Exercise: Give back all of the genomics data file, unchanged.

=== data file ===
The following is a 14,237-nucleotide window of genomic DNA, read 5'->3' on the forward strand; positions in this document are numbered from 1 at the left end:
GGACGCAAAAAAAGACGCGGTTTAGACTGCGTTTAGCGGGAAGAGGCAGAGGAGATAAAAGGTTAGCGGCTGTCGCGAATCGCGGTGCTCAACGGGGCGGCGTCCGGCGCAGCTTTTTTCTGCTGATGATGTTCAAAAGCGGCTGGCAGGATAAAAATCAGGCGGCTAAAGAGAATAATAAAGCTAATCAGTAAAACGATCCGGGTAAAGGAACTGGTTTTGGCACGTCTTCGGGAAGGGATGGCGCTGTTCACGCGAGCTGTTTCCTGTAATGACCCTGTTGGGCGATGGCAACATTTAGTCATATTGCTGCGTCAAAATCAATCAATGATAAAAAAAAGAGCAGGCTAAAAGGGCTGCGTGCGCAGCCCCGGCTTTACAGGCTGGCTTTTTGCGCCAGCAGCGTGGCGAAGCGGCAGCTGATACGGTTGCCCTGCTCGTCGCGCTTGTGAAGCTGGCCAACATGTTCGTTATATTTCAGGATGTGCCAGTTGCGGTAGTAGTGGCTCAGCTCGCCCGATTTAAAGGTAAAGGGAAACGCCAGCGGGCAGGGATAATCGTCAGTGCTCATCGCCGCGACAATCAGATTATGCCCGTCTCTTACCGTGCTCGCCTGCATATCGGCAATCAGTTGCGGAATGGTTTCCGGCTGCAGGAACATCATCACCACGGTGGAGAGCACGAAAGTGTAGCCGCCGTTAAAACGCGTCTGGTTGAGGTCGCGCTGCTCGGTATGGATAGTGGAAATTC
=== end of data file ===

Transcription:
The following is a 14,237-nucleotide window of genomic DNA, read 5'->3' on the forward strand; positions in this document are numbered from 1 at the left end:
GGACGCAAAAAAAGACGCGGTTTAGACTGCGTTTAGCGGGAAGAGGCAGAGGAGATAAAAGGTTAGCGGCTGTCGCGAATCGCGGTGCTCAACGGGGCGGCGTCCGGCGCAGCTTTTTTCTGCTGATGATGTTCAAAAGCGGCTGGCAGGATAAAAATCAGGCGGCTAAAGAGAATAATAAAGCTAATCAGTAAAACGATCCGGGTAAAGGAACTGGTTTTGGCACGTCTTCGGGAAGGGATGGCGCTGTTCACGCGAGCTGTTTCCTGTAATGACCCTGTTGGGCGATGGCAACATTTAGTCATATTGCTGCGTCAAAATCAATCAATGATAAAAAAAAGAGCAGGCTAAAAGGGCTGCGTGCGCAGCCCCGGCTTTACAGGCTGGCTTTTTGCGCCAGCAGCGTGGCGAAGCGGCAGCTGATACGGTTGCCCTGCTCGTCGCGCTTGTGAAGCTGGCCAACATGTTCGTTATATTTCAGGATGTGCCAGTTGCGGTAGTAGTGGCTCAGCTCGCCCGATTTAAAGGTAAAGGGAAACGCCAGCGGGCAGGGATAATCGTCAGTGCTCATCGCCGCGACAATCAGATTATGCCCGTCTCTTACCGTGCTCGCCTGCATATCGGCAATCAGTTGCGGAATGGTTTCCGGCTGCAGGAACATCATCACCACGGTGGAGAGCACGAAAGTGTAGCCGCCGTTAAAACGCGTCTGGTTGAGGTCGCGCTGCTCGGTATGGATAGTGGAAATTC